in events and activities to help them see the benefits of the programme to themselves and the borough.
These activities include; cycling initiatives for schools and workplaces, HGV cycle safety training,
improved facilities for cyclists and community events.

Q7: When will the work start?
A: We are currently in the process of refining plans for all schemes involved in the Mini Holland
programme. Before any work takes place the Council will consult with residents in the scheme area to
gather their thoughts on where they live and the proposed improvements. To date we have begun
consultation with residents in Walthamstow Village in Walthamstow and Ruckholt Road in Leyton,
with implementation due to start early 2015.
Full details will be available on the Council’s website at as
each of the schemes develops.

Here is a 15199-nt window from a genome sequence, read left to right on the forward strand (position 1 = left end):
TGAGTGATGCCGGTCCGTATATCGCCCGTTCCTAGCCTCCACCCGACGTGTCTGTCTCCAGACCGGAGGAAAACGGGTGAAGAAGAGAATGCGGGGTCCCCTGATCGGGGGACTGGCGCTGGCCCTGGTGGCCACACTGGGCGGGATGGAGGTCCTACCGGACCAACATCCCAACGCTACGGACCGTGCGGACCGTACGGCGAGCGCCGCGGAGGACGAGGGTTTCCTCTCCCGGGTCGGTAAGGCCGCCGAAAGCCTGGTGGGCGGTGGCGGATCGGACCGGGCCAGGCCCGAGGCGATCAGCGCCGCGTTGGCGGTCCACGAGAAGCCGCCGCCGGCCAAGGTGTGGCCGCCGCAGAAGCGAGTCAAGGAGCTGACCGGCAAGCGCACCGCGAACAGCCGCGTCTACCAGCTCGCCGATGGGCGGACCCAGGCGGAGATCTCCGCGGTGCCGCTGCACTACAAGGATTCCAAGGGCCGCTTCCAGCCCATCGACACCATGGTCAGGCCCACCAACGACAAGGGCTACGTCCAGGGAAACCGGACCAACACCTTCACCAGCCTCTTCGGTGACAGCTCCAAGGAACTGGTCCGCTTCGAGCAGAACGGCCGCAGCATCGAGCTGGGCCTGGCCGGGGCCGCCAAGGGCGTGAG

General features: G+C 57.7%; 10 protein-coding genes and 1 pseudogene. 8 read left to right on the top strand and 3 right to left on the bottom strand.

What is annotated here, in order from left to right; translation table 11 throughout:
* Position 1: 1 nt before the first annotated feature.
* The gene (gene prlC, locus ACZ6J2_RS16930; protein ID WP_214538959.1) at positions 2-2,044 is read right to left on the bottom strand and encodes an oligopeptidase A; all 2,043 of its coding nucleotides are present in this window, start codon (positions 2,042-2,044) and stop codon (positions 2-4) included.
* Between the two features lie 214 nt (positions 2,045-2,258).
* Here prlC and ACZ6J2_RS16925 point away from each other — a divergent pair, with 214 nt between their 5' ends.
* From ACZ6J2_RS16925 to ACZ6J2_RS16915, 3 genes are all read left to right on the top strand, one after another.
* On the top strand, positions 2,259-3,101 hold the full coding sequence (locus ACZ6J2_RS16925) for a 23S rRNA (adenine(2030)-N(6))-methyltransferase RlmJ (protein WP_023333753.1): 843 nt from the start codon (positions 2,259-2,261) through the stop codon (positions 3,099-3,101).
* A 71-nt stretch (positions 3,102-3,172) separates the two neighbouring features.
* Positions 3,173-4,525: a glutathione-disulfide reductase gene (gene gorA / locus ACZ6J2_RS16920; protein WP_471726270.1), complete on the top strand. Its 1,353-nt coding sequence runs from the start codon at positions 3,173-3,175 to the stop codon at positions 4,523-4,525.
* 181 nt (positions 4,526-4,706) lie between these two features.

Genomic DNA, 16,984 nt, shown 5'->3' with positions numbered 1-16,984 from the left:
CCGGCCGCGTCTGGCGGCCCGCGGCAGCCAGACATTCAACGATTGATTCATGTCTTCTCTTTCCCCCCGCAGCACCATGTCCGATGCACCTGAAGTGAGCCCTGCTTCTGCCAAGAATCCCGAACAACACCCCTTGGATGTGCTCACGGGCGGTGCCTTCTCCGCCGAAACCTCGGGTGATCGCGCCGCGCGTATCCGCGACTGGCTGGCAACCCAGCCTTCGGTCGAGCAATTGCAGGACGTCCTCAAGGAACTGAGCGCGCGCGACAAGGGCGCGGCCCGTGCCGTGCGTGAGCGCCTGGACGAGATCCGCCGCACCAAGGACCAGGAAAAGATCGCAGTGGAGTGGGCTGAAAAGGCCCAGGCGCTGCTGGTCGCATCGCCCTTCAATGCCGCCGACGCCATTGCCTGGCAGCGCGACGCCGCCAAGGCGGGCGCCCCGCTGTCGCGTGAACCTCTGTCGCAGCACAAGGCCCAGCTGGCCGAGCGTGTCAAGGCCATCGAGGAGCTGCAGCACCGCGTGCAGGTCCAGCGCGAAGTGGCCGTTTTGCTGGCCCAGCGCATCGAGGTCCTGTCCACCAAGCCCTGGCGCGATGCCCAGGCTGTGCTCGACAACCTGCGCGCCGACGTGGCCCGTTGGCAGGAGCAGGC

Q8: Will it affect the whole borough?
A: The Mini Holland programme aims to make significant improvements to the whole borough. The
programme is separated into the following schemes; Villages (Walthamstow Village, Blackhorse
Road Village and Markhouse Road Village), Walthamstow town centre, other town centres
(Chingford, Higham Park, Leyton and Leytonstone), network of cycle routes (Leyton-Chingford and
Leyton-Blackhorse Road) and the Lea Bridge Road superhighway. The improvements proposed differ
across the schemes and full information will be made available to residents when the proposed
improvements are refined. A programme leaflet outlining key dates will be sent to residents in early

Q9: What does the programme comprise of?
A: The programme will comprise of the following four key areas:
1- Walthamstow town centre and villages
The main town centre will consist of a joined up network of cycle and pedestrian friendly
zones with greener streets and new public spaces.
2- Lea Bridge Road superhighway
The road will have segregated cycle tracks, new and improved pedestrian crossing facilities
and high quality street improvements with a new cycle friendly junction at Whipps Cross.
3- Secondary town centres and network of cycle routes